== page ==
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Mountain men and muzzle-loaders, trail towns and tepees.

Mountain men and muzzle-loaders, trail towns and tepees

There's romance still to arriving at Santa Fe's Plaza by street signs that announce "Old Santa Fe Trail." In the shaded plaza, a stone monument marks the end of the trail. The old roads still join there (they're paved now), the Palace of the Governors has seen many coats of white-wash but still welcomes visitors, and the La Fonda Hotel, though rebuilt, stands as a refuge at trail's end, as it did when William Becknell and ofur companions launched trade with the U.S. along this trail in 1821.

Much more in Santa Fe remains from the 59-year trail era (1821 to 1880) that made Santa Fe a commercial center and secured its role in settlement of the Southwest. In fact, many historians believe it was trail trade that caused Santa Fe, a Mexican frontier capital, to surrender to the U.S. Army without firing a shot in 1846 during the Mexican-American war.

The drama of the trail and what it means today seems certain to linger. Congress last year added its entire 950-mile route-from Franklin, Missouri, to the Plaza in Santa Fe--to our National Historic Trails System, only the fifth trail to be so distinguished.

Now the Park Service is surveying the route, much of it privately held. Some stretches still show rut marks. Within a few years, new markers will locate

many points of historical interest for present-day travelers.

The highways shown on our map on page 75 closely parallel much of the trail. Towns and old forts along the way are beefing up their summer celebrations. A visit to New Mexico or southeast Colorado this spring or summer can easily bring you to dramatic remainders of bygone days and to events that can make trail days come to life again (see box on page 78).

For example, Las Vegas (we mean the sleepy town in New Mexico, not the bustling entertainment hub of Nevada) and Fort Union can be visited in one hurried day from Santa Fe. Cimarron's a long day's round trip from Taos. If you can, plan to stay overnight or dine at historic hotels in these old towns.

Much of the area is high plans or pine country, so summer days will be in the 80s to 90s; nights could drop to the 40s or less. As your state maps will show, national forests are fairly close for camping.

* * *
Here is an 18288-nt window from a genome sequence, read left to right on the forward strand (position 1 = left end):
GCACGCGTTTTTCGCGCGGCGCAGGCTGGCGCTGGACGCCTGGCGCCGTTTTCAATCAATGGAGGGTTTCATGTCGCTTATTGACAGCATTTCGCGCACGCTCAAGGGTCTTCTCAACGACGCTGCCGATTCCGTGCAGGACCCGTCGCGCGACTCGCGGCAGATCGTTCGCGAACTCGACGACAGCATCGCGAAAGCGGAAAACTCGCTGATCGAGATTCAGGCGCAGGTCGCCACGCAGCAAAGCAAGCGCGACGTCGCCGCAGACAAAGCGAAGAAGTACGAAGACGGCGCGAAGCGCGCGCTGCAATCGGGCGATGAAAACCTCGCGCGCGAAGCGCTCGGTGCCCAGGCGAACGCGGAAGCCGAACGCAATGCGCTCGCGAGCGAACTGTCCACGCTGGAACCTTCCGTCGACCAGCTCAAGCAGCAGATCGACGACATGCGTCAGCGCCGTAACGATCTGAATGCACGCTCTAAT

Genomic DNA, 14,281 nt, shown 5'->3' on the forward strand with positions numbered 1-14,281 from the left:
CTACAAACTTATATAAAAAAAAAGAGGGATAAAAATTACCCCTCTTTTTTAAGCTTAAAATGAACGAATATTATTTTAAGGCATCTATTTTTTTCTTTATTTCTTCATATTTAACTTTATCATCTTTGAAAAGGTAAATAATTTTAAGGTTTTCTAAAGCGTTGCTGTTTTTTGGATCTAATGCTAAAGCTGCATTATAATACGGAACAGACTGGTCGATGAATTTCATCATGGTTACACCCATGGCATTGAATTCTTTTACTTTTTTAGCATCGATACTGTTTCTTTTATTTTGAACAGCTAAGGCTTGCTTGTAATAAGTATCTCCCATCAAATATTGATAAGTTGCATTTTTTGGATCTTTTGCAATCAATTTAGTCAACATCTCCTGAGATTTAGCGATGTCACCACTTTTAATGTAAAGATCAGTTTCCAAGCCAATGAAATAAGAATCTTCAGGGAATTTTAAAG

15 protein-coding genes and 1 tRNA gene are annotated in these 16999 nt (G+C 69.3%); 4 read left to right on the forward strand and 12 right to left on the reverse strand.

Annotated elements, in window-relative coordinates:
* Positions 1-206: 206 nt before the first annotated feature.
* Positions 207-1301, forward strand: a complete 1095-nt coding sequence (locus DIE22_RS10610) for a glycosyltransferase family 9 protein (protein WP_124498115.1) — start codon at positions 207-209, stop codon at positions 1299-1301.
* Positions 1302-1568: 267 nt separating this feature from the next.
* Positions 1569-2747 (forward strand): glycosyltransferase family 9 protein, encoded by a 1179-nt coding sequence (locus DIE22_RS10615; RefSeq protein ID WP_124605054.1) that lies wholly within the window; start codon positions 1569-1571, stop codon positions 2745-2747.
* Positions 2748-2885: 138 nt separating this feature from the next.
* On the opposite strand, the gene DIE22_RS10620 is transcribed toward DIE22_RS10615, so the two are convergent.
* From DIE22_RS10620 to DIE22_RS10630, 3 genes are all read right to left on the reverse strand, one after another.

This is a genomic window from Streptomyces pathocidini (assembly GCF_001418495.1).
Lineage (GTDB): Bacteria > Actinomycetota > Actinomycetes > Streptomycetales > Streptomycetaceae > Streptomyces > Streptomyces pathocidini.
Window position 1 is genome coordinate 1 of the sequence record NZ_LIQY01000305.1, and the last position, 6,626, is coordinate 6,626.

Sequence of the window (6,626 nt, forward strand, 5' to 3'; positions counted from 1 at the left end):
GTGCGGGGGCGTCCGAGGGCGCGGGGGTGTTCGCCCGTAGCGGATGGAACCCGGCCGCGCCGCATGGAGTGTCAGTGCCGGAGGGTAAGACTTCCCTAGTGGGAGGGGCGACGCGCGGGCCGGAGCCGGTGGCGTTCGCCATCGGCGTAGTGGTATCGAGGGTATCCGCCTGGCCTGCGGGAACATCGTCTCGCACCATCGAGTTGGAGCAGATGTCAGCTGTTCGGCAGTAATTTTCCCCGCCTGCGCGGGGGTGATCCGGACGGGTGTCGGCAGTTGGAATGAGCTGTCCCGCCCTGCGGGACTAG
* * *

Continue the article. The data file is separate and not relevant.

The most current guide to the trail-erasites along the entire route is Following the Santa Fe Trail, a Guide for Modern Travelers, by Marc Simmons (Ancient City Press, Box 5401, Santa Fe 87502, 1986; $11.95 plus $1.25 shipping).

A new era for Santa Fe and the Southwest, under Mexico's flag

James Monroe was president, and soldiers who had fought for independence with George Washington were still alive in 1821 when William Becknell, a desperately in-debt Missouri farmer, saddled up a few horses and headed for Santa Fe, then a Mexican frontier capital.

Next spring, on his second journey, Becknell was the first ever to cross the plains. With 21 men and three freight wagons, he pioneered a route 100 miles shorter, avoiding the mountains. The trade-off for taking the Cimarron Cutoff was a dreaded 50-mile march across waterless desert, and vulnerability to Comanche and Kiowa attacks. But the Mountain Branch was nearly impassable to wagons, which could only inch over Raton Pass.

Along both routes, trade with Santa Fe, long forbidden under Spanish rule, blossomed from the Mexican connection.

It was no easy task. Creaking along for two months, at some 15 miles a day, the wagons were literally stores on wheels, bringing to the Mexican frontier everything from cotton, fabrics, fired brick, porcelain bathrubs, and knickknacks to canned oysters and peaches. Savvy Mexican traders soon took advantage of the routes to send Mexican mules, silver, and furs to Eastern markets.

In Santa Fe, the adobe town known for its hospitality, liquor, gambling, and women, goods were reloaded for trips south to Chihuahua or west to California.

The trail remained international until 1846, afrter the outbreak of the Mexican War, when President James K. Polk ordered Col. (soon Gen.) Stephen W. Kearny to invade New Mexco. From Bent's Fort, he marched unopposed into the Santa Fe plaza on August 18, 1846, establishing American rule over the entire route.

"The Santa Fe Trail Passes into Oblivion," heralded the Santa Fe Gazette in 1880, with the arrival of the first Atchison, Topeka & Santa Fe train in Lamy, 17 miles from Santa Fe. (Today's Amtrak still stops daily in Las Vegas and Lamy, en route to Chicago or Los Angeles.)